I remember the hype and acclaim around The Oath and their brand of Sabbath acid rock doom not doing all that much for me, so when singer Johanna Sadonis took the band’s demise to form Lucifer with ex-Cathedral’s Gaz Jennings as a musical partner it felt like more of the same. Three years on from their debut and a serious switch in collaborators brings forth a more sun-drenched Lucifer II, and the result is a truly memorable rock album that slithers in the darkness and the light, putting the focus on hooks and head nods instead of wallowing gauze and doom. Continue reading
While Black Sabbath were setting the very bones of what we’ve come to define as heavy metal music, there were a slew of other bands in the late 60s and early 70s playing righteously heavy music. Mixing boogie, psychedelia and straight ahead rock in the vein of bands like Cream and Blue Cheer. Bang, for a time, were set to be the Next Big Thing, even opening for Sabbath. Their self titled 1972 debut was a powerhouse of tight, adventurous hard rock but, as is evident on Ripple Music’s recent compilation The Best of BANG, there was a lot more to the band than a couple hard licks and a footnote in the annals of metal. Bang were a dead on, kick ass rocking unit. Continue reading
It seems silly to judge the volume and or content of music from one year to another – I’m sure I was feeling the crunch of not being able to adequately catch up with new music this time last year as well, but this year it just feels heavier. Between surprise releases I never saw coming to recommendations from friends and stuff that’s been either on our radar or blasted into the ether by huge marketing pushes, there’s just a weight of distorted riffs sitting on my shoulder no amount of headphone time seems to disperse. Which is not to diminish any of the records I’m about to cover that we haven’t devoted a full review to: there are easily two in this list I’m over the moon for. Nevertheless, for this edition of Nine Circles ov… let’s spend a little time with some early 2018 releases we may not have covered in depth, but are still worth your time. Continue reading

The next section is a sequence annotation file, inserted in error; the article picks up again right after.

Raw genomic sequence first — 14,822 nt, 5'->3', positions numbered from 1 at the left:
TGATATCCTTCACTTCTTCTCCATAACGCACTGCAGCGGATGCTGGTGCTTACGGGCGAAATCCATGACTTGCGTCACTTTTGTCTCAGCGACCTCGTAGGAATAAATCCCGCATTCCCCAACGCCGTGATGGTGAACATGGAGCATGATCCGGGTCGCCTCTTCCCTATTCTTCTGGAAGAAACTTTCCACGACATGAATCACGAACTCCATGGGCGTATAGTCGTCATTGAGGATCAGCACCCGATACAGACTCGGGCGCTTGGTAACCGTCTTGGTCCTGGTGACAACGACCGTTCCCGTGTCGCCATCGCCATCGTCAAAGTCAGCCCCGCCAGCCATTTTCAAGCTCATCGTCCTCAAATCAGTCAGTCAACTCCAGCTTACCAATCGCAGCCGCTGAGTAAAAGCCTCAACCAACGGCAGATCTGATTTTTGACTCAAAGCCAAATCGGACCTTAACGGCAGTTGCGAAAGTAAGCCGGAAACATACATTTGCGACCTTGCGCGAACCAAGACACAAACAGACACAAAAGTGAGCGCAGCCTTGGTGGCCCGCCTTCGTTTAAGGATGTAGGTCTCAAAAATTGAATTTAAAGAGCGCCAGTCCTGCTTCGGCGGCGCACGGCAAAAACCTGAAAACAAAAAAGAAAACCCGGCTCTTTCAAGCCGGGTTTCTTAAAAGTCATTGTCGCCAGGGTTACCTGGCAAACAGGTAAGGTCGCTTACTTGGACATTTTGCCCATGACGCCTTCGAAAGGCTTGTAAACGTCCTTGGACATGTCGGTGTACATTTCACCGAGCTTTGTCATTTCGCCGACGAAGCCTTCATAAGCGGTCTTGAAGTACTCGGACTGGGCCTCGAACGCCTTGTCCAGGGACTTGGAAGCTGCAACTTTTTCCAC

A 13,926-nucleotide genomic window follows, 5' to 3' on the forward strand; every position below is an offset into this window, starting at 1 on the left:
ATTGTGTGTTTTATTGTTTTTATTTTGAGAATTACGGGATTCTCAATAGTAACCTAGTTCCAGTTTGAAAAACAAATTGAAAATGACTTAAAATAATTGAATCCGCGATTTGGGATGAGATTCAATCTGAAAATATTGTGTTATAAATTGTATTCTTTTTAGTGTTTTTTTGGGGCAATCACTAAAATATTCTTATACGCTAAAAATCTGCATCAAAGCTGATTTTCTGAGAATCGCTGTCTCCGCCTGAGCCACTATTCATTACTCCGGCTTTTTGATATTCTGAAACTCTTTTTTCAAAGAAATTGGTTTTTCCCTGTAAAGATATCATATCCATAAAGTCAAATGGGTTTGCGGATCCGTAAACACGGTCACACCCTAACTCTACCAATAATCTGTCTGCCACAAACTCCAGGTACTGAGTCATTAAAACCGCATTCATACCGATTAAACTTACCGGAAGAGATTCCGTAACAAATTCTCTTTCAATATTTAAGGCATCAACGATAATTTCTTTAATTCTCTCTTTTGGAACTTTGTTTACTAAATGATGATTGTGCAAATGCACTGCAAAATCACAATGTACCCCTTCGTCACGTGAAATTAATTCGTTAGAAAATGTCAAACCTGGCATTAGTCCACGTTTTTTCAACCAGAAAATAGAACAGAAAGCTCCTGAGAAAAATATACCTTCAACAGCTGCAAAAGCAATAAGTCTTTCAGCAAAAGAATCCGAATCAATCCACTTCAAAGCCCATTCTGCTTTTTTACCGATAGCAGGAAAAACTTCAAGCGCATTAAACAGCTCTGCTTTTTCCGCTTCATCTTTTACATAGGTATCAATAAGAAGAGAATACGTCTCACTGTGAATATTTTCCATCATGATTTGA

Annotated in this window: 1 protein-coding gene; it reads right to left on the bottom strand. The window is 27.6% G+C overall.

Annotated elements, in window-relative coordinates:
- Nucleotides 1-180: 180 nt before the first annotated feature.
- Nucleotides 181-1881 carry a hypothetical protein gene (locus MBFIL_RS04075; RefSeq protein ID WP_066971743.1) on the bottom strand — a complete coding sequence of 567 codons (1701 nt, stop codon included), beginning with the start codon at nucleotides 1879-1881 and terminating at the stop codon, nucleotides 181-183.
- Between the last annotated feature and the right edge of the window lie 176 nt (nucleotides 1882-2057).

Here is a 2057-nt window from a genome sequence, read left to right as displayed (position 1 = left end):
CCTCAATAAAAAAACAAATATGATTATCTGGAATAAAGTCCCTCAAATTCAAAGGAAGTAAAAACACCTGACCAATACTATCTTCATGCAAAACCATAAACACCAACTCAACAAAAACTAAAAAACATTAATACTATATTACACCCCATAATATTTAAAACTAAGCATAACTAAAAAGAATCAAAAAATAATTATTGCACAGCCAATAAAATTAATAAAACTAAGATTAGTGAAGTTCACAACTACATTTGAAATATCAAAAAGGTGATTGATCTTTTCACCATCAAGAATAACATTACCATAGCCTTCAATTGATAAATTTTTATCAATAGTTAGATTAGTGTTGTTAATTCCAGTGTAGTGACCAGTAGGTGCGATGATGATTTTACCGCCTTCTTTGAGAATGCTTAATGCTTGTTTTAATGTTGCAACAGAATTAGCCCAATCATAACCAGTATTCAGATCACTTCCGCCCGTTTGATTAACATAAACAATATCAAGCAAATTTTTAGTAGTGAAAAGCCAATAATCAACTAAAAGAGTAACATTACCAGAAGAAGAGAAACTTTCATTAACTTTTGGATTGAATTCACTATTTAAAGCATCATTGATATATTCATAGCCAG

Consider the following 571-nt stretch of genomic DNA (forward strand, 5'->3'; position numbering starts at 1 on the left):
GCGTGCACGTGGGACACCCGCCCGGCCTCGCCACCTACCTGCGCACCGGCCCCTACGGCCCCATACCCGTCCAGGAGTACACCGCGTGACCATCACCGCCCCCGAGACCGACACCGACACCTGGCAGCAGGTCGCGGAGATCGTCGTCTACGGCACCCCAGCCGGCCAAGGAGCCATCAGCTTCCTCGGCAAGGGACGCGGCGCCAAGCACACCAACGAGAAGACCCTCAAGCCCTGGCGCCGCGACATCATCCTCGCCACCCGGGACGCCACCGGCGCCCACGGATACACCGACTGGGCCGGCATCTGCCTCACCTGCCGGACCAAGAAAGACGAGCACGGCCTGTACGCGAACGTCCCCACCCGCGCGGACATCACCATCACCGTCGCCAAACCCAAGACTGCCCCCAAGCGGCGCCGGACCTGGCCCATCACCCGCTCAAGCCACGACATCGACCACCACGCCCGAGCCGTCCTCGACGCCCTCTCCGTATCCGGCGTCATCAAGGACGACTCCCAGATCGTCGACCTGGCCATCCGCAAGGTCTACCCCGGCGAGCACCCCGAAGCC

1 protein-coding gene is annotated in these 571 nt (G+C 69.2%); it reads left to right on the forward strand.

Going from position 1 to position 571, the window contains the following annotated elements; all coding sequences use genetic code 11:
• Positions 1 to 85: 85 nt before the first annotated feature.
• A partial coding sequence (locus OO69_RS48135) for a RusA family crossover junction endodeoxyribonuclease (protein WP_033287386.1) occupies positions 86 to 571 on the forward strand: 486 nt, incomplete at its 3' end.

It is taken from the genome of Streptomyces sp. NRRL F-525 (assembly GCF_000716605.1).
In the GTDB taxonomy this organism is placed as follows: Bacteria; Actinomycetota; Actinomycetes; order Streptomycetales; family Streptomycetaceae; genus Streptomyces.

After a handful of singles and a brief hiatus, Toronto’s The Divided Line return tomorrow with their debut EP Paramnesia. Instantly apparent is just how much this self-imposed hiatus has paid off as their brand of progressive and melodic rock is tighter and more focused than ever. The influence of late 90s and early 2000s hard rock radio is strong but the band’s commanding approach and moving lyrics make this an EP you don’t want to miss. And to that point, we have a full stream just ahead of tomorrow’s release. Head inside to take a listen and hit the links contained for your own copy. Continue reading
With an interesting promo sheet and heavy Clutch / Down influences, Canada’s Thy Kingdom Slum will be releasing their debut album, A History of Dissent, this week on Slum World Productions. The previously mentioned promo sheet reads like a dossier from a group of mercenaries bent on, in their own words, “reweaponizing musical frequencies to awaken the complacent and inactive dissenters.” The band’s muscular rock swagger throughout will not only appeal to a wide audience but is also more than enough to keep listeners entertained and maybe even jump start this reweaponization. Just ahead of the album’s release we spoke with mastermind Trevor De Block so head inside to see what he had to say.